Betty Says: Travel Carry-On

One Week in a Rollaboard Suitcase

I’ve written about my ability to pack in a carry-on suitcase before, but this time I took detailed photos for the benefit of my friend who is just not a carry-on traveler. (Hi, Terri!) The hotel room lighting was mediocre, but hey, at least I remembered to take pictures this time… right before I collapsed into a jet lagged stupor.

First, start with a small rollaboard suitcase. This is the Travelpro Maxlite 2 20″ spinner. It’s not my favorite suitcase of all time, but I do love the spinner functionality. All of my suitcases will have four wheels from now on.


This is what it looks like when opened. The top section holds my traveling pharmacy, which contained everything but the hydrocortisone cream that I so desperately needed for my mosquito bites, and the gift for our friends’ daughter.


Inside, I used eBags packing cubes. I bought these on a whim when I bought the new suitcase. I thought that they would be particularly useful in separating clean and dirty clothes when on a multi-destination trip, as I was in March (two hotels in Germany, two hotels in London). The bottom layer of the suitcase is the largest of the cubes. It fills the length and width of the bag.


Layer two featured three of the eBags slim packing cubes, plus a curling iron. One cube held casual clothes, one held lingerie and pajamas and the third held the swimsuit and coverup that I never used. Why a curling iron when I never curl my hair? Because it’s dual voltage and hey, you never know. I used it once, just because I had it.


Layer three: a bag of miscellaneous toiletries; two pairs of shoes in protective bags; a hat.


Layer four: the wedged-in layer. Camera, umbrella, laptop cord, sunglasses, quart bag of liquids and one folded-up duffle bag in the event that I went on a shopping spree and needed to bring more stuff home, or in case I needed overflow because I couldn’t get everything folded back into its precise configuration.


This is what it looks like when unfolded. From left to right: two Athleta Whatever skorts; 3 pants; 2 blouses, 5 tanks and tees to layer under cardigans. Not shown: two cardigans that were left folded on the shelf.


The most amazing thing: I managed to fold it all up and get it back into the suitcase again for the flight home.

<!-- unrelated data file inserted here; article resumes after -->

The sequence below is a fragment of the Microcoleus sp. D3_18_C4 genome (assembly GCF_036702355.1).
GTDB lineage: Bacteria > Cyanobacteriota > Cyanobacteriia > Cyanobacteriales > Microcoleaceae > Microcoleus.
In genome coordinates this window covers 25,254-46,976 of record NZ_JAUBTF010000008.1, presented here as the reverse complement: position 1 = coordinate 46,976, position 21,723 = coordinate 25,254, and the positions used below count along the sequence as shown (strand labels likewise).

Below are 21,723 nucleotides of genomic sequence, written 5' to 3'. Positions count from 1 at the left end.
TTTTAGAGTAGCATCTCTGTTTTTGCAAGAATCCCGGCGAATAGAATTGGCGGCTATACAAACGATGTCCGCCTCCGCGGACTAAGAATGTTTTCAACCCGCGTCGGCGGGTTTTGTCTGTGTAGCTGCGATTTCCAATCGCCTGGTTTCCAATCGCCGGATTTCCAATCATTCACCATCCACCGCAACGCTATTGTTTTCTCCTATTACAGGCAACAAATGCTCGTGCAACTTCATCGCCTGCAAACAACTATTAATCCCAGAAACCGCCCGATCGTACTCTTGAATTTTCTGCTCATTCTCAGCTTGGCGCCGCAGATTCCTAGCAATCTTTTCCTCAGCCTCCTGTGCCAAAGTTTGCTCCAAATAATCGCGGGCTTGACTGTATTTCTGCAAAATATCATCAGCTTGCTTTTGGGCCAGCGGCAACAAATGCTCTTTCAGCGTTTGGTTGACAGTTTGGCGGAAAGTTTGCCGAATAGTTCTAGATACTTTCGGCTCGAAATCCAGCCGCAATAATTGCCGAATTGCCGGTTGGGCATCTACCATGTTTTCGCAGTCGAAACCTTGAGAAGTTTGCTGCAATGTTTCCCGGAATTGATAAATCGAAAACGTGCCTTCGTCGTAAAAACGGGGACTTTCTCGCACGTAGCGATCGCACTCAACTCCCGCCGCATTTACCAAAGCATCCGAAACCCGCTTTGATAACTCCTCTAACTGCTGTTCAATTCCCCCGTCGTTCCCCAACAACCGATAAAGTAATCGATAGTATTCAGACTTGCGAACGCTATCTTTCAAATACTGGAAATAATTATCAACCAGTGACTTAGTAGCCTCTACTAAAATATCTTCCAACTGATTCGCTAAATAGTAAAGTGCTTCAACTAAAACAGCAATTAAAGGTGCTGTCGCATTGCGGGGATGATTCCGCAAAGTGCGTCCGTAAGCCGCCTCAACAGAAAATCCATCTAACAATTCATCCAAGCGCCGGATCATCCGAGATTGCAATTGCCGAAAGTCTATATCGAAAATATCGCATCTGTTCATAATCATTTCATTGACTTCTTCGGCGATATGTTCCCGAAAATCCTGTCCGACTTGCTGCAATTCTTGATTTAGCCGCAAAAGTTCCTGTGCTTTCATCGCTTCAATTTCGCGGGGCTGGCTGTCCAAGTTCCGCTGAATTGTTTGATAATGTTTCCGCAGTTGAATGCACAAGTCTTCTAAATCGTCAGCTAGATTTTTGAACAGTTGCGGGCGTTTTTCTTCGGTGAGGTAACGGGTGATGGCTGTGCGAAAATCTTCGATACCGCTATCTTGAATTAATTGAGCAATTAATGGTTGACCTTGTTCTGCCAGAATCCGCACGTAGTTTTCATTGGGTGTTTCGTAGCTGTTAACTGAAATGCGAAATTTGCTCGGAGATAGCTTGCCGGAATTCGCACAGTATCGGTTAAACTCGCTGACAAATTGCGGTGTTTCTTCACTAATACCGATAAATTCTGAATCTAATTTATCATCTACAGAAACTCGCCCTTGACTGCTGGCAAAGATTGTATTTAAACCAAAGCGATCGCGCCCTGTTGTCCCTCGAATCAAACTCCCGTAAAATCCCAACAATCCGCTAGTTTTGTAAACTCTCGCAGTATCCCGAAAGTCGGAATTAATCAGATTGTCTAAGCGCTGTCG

Do you have any packing tips? Share in the comments.

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3 Responses

  1. nancy says:

    I love, love, love those eBags packing cubes. I got a set several years ago and never pack w/o them. I’ve also turned several of my friends/family into packing cube fans. Mine are all medium size. I think I’ll get a few of the slim to round out my options.
    Also — I’m a roller. When I need to pack a lot into a carryon, I roll and wedge. Works like a charm.

  2. Lori says:

    I agree that once you go spinner, you never go back. I can’t justify one yet for my non-carry-on suitcase since the two-wheel suitcase I have still works, but I will not be sad when the time comes to replace it.

    One day I’ll get around to writing my post about how to pack for backpacking. I didn’t take pictures though and am trying to decide how insane it would be to pack for an imaginary trip to Burma just for the purpose of photographing it for the blog. I could always wait until we’re backpacking somewhere else, I suppose.

  3. Alisa says:

    And you didn’t tell me about them, Nancy? I’m hurt. 🙂 The large of the multi-size cubes and the three slim cubes seem to be the most relevant because they max out the width of the bag. The small and medium in the multi-size seem to be more useful for irregularly shaped bags, like backpacks, gym bags or totes.

    And yes, I’m a roller. Roll and wedge all suitcase contents.

    Lori, I never managed to remember to photograph the unpacking before, and I almost fake-packed a bag to do this post. So I think that packing for an imaginary trip to Burma is only moderately insane.

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